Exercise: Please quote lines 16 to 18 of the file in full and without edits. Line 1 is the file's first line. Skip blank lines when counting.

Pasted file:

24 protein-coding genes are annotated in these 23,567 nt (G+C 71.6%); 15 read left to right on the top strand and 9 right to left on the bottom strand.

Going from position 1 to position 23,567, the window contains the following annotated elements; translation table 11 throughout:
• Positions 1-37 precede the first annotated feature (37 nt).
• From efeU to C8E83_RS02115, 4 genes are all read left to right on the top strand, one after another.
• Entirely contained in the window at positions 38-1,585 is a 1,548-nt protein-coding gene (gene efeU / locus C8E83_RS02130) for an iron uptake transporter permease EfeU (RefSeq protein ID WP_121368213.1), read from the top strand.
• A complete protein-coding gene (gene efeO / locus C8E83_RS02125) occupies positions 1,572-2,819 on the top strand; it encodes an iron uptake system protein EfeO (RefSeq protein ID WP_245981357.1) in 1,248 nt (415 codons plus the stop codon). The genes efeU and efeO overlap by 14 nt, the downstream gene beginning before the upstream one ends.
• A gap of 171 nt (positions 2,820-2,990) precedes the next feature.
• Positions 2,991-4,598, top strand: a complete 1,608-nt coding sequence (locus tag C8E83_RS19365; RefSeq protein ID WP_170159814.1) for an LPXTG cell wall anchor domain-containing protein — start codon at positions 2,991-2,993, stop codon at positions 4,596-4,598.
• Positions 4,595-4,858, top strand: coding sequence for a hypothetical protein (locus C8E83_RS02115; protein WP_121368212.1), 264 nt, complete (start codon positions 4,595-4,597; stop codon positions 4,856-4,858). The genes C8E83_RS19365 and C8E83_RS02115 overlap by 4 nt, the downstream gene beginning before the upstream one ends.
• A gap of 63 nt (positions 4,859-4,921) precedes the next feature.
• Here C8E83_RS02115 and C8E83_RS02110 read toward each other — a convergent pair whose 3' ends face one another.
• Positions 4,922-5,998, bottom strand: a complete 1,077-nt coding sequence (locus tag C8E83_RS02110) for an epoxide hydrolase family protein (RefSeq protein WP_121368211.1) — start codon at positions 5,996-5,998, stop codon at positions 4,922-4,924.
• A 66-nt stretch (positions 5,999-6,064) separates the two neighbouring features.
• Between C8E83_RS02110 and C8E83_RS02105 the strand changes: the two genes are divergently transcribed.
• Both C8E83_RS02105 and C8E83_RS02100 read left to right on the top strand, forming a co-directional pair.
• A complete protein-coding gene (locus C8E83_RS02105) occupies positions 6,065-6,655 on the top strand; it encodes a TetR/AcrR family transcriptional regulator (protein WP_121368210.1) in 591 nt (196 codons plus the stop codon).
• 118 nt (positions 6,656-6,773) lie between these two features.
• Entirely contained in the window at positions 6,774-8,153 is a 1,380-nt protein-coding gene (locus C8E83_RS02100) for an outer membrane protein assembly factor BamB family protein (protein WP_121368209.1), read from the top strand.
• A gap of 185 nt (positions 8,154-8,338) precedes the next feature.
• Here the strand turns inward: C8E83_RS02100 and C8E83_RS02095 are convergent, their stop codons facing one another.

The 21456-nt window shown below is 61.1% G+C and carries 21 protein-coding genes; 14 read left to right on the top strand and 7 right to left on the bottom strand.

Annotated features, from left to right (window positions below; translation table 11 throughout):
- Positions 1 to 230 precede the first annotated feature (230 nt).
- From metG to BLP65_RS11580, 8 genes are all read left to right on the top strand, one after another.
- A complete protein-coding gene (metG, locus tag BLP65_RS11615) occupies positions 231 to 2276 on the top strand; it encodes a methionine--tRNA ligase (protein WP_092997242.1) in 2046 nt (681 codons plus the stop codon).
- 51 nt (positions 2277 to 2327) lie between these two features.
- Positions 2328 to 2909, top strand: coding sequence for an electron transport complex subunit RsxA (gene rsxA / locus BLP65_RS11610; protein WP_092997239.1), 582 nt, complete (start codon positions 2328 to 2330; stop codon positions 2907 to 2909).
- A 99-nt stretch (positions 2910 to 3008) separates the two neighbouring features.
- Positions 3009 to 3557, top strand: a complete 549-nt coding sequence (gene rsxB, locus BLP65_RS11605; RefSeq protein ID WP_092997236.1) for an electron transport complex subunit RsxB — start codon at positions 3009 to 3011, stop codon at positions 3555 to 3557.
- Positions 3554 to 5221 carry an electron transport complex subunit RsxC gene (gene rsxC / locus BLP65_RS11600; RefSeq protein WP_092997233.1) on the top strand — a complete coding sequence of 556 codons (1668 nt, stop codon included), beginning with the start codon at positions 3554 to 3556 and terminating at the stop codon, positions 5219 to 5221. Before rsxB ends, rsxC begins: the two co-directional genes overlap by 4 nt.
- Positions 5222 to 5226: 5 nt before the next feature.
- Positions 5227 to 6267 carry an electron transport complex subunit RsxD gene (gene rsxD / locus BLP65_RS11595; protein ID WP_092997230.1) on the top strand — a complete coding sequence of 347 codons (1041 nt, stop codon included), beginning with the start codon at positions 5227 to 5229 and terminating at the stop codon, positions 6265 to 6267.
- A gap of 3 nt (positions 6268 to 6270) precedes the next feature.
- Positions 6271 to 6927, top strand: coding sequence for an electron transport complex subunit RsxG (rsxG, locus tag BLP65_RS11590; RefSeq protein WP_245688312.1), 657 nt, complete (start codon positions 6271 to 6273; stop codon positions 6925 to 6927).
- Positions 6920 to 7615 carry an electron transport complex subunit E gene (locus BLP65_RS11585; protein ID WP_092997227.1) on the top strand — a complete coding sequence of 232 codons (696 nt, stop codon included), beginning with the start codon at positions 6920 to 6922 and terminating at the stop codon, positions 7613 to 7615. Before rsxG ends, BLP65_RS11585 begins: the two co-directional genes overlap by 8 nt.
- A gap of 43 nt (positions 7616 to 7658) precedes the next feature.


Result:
• A complete protein-coding gene (locus C8E83_RS02105) occupies positions 6,065-6,655 on the top strand; it encodes a TetR/AcrR family transcriptional regulator (protein WP_121368210.1) in 591 nt (196 codons plus the stop codon).
• 118 nt (positions 6,656-6,773) lie between these two features.
• Entirely contained in the window at positions 6,774-8,153 is a 1,380-nt protein-coding gene (locus C8E83_RS02100) for an outer membrane protein assembly factor BamB family protein (protein WP_121368209.1), read from the top strand.